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Microsoft Executive Out to Debunk Linux Myths

While on tour in Southeast Asia recently, Microsoft Platform Strategy Director Bill Hilf sought to debunk some of the myths around Linux and the open-source movement. Hilf said that the goal of his tour was to provide "descriptive and intelligent" arguments that refute conventional wisdom about Linux and the-open source movement. Although Hilf clearly knows what he's talking about, his controversial choice of words is sure to get him in hot water with open-source fanatics.

"The Free Software movement is dead," said Hilf in the "Bangkok Post." "Linux doesn't exist in 2007. Even \[Linux creator\] Linus \[Torvalds\] has a job today."

According to Hilf, the Linux phenomenon is really about Apache and related Web technologies, such as Hypertext Preprocessor (PHP) and MySQL, and not about Linux itself. Developers who target those technologies are increasingly interested in Windows, which accounts for about 67 percent of the server market. "That's the dirty little secret," Hilf said. "When I talk to open source developers, at least half are talking about Windows, from SugarCRM, MySQL, PHP. Every single one."

And as for the notion that open-source solutions such as Linux are supported by a hidden army of programmers thanks to the availability of source code, Hilf said that, in reality, most active Linux development is coming from paid employees at companies that release Linux distributions. "They are full-time employees, with 401K stock options," Hilf said. "Some work for IBM or Oracle. There is no free software movement. If someone says Linux is about love, peace, and harmony, I would tell them to do their research. There is no free software movement any more. There are big commercial companies like IBM and there are small commercial companies like Ubuntu."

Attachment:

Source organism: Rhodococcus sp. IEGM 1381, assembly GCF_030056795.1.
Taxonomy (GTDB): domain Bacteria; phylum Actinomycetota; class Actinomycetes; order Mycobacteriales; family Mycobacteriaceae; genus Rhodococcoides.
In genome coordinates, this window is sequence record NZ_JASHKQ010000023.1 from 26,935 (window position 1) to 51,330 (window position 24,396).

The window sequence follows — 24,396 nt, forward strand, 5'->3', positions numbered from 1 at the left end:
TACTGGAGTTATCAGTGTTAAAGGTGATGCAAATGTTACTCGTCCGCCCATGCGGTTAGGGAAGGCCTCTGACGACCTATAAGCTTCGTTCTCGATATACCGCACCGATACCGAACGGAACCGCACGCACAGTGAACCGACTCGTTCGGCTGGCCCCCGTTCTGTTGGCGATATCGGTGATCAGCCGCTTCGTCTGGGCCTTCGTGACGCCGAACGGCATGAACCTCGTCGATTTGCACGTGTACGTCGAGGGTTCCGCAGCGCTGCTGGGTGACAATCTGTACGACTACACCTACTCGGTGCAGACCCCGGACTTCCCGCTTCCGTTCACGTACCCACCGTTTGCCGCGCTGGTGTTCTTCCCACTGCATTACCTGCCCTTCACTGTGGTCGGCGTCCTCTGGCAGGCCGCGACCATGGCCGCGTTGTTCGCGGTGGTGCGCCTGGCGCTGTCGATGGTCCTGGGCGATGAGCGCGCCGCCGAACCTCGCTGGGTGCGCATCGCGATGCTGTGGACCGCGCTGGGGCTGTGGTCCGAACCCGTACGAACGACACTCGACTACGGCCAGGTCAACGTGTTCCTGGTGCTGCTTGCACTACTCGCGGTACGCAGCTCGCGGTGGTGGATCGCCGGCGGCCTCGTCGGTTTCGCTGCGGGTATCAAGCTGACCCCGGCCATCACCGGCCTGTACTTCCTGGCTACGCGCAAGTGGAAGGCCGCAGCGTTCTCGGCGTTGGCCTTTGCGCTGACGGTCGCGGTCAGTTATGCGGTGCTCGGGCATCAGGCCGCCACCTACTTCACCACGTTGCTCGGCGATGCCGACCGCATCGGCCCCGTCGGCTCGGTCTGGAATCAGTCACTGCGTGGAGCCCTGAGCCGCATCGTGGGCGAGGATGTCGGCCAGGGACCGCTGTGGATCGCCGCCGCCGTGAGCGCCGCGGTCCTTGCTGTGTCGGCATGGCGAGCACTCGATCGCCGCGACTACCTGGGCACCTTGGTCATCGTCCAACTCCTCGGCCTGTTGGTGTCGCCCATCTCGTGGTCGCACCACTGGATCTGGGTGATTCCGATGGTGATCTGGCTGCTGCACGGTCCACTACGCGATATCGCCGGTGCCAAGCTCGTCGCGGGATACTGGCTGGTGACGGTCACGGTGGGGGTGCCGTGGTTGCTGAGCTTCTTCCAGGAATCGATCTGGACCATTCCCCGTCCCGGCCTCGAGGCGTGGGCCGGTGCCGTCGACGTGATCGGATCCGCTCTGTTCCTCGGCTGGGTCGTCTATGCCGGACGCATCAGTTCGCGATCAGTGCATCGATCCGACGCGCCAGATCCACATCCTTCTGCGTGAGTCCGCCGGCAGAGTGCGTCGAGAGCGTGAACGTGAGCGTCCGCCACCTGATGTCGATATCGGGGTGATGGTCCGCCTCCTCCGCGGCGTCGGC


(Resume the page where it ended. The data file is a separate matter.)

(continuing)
Hilf is no stranger to controversy, having attended Linux-friendly events, such as LinuxWorld, despite working for Microsoft. Hilf's background lets him speak with authority about Linux and open source because prior to joining Microsoft, he led IBM's Linux strategy.

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